The Diverse Rewards of Being an Oblivious Investor

Imagine you set up an automated Twitter account called something like “Inside Investment Advice” and made it alternate every 24 hours between two tweets:

Oh God! Sell! Sell! Sell! Sell!


Oh God! Buy! Buy! Buy! Buy!

You would probably accrue far more followers than you deserve. There seems to be endless demand for panicky, hyped-up advice to TAKE ADVANTAGE OF THIS STOCK TIP NOW OR ELSE YOU WILL BE SORRY!

That’s a reason I love websites like The Oblivious Investor, which recently featured this exchange between a reader and the website creator, Mike Piper.

Q: How often do you calculate your portfolio’s rate of return?

A: Never.

It’s also why I am grateful to Mitch Tuchman (see his investment advice here) who convinced me in the course of one conversation that the people who benefit the most from fund managers who emit a steady stream of advice to sell and buy are fund managers who emit a steady stream of advice to sell and buy.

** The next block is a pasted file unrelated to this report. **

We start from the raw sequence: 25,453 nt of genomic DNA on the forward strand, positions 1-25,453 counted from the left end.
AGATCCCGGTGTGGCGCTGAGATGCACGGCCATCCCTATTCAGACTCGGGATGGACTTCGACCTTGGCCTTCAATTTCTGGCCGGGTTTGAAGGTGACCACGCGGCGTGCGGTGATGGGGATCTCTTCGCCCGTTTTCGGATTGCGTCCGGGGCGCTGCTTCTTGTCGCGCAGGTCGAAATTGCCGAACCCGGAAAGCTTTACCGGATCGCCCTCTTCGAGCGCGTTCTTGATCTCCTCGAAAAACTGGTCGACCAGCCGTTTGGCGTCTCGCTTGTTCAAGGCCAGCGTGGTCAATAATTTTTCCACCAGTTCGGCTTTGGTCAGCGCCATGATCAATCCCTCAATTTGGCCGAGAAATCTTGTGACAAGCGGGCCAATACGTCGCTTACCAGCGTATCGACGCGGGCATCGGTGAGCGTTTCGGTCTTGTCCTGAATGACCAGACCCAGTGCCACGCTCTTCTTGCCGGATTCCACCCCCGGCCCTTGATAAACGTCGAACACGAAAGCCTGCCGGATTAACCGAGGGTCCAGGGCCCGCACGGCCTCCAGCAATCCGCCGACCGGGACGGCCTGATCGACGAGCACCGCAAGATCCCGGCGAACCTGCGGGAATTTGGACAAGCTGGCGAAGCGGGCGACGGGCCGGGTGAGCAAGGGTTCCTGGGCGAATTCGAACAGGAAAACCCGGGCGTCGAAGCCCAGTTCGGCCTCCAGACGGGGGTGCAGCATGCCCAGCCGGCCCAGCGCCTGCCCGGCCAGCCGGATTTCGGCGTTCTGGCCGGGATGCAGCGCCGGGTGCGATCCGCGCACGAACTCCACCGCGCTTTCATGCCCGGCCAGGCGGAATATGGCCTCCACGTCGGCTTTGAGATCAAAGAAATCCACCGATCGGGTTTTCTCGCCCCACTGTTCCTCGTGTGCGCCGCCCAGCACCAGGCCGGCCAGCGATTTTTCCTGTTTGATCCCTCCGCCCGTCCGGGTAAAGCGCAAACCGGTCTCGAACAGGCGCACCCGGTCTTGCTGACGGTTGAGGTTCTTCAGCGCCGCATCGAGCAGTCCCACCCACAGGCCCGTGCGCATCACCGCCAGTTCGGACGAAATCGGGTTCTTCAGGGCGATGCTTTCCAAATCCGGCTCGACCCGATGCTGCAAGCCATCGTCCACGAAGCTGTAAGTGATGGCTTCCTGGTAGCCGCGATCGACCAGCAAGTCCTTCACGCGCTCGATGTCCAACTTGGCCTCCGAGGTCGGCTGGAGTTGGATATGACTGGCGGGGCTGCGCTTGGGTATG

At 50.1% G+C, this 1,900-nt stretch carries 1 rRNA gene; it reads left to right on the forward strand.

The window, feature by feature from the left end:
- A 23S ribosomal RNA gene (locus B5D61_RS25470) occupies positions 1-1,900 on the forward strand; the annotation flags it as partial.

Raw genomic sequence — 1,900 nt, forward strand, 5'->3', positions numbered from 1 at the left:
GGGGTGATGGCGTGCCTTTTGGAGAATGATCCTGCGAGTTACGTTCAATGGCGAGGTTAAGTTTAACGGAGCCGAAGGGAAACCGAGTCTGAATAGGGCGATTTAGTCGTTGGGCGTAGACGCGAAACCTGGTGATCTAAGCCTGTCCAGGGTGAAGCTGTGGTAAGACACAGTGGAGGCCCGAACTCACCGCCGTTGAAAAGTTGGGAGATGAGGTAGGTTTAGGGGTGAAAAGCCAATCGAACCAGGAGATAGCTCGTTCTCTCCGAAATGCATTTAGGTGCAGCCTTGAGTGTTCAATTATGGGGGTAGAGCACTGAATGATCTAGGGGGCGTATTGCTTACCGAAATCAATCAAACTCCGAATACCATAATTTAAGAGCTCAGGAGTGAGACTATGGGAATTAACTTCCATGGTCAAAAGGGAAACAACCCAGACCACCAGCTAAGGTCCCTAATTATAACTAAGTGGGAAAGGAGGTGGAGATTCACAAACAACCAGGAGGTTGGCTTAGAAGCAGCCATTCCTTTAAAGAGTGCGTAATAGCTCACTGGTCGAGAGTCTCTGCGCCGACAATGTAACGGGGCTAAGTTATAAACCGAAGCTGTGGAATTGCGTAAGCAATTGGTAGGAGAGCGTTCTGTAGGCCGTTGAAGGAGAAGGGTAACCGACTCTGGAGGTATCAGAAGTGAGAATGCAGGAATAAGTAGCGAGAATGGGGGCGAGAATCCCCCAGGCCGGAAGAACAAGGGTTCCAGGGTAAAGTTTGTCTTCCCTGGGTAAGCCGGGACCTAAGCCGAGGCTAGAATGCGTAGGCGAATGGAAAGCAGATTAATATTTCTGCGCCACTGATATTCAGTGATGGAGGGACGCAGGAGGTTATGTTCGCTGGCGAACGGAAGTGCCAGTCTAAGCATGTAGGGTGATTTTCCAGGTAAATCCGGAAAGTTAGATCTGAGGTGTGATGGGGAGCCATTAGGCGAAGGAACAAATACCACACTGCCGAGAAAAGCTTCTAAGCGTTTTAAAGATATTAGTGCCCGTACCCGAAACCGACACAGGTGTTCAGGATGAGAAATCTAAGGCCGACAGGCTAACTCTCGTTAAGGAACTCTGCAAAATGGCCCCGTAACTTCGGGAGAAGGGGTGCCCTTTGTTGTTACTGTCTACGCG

I am not a financial guru by any stretch, but I am someone whose profession has learned a good deal about how human beings make decisions in the face of complex information under conditions of high emotion. To summarize a complex scientific literature simply: We stink.

That’s a key reason why investment experts like Mike and Mitch preach that you will almost always lose money over time if you jostle your investment portfolio every 20 minutes based on the latest tip, trend or tweet. As a psychologist, I can also assure you that in addition to losing you money, it’s a surefire way to make yourself a lot less happy.

[Cross-posted at The Reality-Based Community]

Keith Humphreys

Keith Humphreys is a professor of psychiatry at Stanford University. He served as a senior policy advisor at the White House Office of National Drug Control Policy from 2009 to 2010.